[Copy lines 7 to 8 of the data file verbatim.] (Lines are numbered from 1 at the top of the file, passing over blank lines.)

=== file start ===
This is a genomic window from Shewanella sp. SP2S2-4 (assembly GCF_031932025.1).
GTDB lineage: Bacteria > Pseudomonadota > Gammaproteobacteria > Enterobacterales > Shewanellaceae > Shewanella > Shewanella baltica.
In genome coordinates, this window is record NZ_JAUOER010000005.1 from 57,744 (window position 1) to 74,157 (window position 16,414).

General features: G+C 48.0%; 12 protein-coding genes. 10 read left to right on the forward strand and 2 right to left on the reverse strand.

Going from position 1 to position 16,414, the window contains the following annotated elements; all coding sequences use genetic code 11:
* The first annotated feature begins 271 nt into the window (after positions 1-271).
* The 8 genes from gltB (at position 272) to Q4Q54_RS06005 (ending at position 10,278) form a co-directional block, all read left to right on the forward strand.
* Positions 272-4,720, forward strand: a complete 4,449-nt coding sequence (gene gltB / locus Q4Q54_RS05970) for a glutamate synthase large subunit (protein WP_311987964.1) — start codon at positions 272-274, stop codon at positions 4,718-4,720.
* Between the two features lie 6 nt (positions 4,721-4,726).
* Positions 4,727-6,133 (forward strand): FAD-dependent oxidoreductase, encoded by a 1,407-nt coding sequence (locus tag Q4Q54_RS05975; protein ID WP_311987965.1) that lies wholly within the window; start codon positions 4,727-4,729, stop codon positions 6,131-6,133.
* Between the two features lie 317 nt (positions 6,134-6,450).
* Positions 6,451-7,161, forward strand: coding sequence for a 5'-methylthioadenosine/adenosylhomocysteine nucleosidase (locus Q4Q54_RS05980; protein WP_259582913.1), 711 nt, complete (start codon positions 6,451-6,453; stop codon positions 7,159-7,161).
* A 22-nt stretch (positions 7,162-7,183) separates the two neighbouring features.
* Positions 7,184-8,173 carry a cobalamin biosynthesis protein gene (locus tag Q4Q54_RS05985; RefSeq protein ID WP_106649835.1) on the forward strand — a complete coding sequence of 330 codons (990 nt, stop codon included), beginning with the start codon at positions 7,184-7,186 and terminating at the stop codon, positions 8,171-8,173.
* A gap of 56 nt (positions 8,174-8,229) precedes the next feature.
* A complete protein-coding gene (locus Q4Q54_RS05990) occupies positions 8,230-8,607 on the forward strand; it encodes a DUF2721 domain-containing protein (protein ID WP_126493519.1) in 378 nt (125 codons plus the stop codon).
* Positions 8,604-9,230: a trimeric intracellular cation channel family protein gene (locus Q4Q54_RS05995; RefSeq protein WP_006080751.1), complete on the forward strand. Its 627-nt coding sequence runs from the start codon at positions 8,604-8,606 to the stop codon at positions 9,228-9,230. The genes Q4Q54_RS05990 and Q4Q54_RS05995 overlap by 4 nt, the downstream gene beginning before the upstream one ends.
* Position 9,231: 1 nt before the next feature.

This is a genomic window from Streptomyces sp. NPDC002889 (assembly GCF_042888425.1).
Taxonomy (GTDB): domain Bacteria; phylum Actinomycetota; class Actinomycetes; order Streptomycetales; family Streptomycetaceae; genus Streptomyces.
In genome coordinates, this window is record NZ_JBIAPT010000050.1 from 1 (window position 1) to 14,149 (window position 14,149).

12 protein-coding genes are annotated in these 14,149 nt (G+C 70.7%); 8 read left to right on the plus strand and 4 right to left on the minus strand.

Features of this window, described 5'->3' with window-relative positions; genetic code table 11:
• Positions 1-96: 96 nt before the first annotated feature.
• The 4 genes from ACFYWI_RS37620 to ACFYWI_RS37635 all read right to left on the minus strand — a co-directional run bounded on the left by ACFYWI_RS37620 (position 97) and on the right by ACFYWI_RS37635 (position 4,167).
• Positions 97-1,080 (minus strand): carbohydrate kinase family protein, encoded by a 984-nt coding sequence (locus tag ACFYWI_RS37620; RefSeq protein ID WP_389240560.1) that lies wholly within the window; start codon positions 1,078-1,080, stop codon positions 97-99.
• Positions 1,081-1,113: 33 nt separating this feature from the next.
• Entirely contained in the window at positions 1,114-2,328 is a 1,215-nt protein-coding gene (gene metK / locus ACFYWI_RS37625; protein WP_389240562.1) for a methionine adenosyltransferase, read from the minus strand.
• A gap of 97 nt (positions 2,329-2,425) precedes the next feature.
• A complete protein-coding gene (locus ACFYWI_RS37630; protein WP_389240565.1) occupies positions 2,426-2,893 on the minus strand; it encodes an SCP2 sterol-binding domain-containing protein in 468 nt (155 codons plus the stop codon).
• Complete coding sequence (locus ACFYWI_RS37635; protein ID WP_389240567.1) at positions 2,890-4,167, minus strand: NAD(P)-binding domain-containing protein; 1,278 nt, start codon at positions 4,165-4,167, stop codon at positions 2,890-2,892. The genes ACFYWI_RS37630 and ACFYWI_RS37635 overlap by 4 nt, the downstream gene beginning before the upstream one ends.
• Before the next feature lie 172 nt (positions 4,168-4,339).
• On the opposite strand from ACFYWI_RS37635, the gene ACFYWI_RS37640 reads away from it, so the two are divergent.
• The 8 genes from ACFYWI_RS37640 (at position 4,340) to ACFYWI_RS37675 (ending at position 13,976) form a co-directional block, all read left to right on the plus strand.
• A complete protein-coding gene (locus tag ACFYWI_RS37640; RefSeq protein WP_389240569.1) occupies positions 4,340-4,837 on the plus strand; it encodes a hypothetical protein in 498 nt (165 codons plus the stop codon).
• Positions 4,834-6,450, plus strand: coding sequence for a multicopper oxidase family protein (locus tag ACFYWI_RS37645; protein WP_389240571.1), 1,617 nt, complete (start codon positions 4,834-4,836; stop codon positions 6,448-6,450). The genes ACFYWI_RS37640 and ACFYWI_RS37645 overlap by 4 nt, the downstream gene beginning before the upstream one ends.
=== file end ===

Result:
* The 8 genes from gltB (at position 272) to Q4Q54_RS06005 (ending at position 10,278) form a co-directional block, all read left to right on the forward strand.
* Positions 272-4,720, forward strand: a complete 4,449-nt coding sequence (gene gltB / locus Q4Q54_RS05970) for a glutamate synthase large subunit (protein WP_311987964.1) — start codon at positions 272-274, stop codon at positions 4,718-4,720.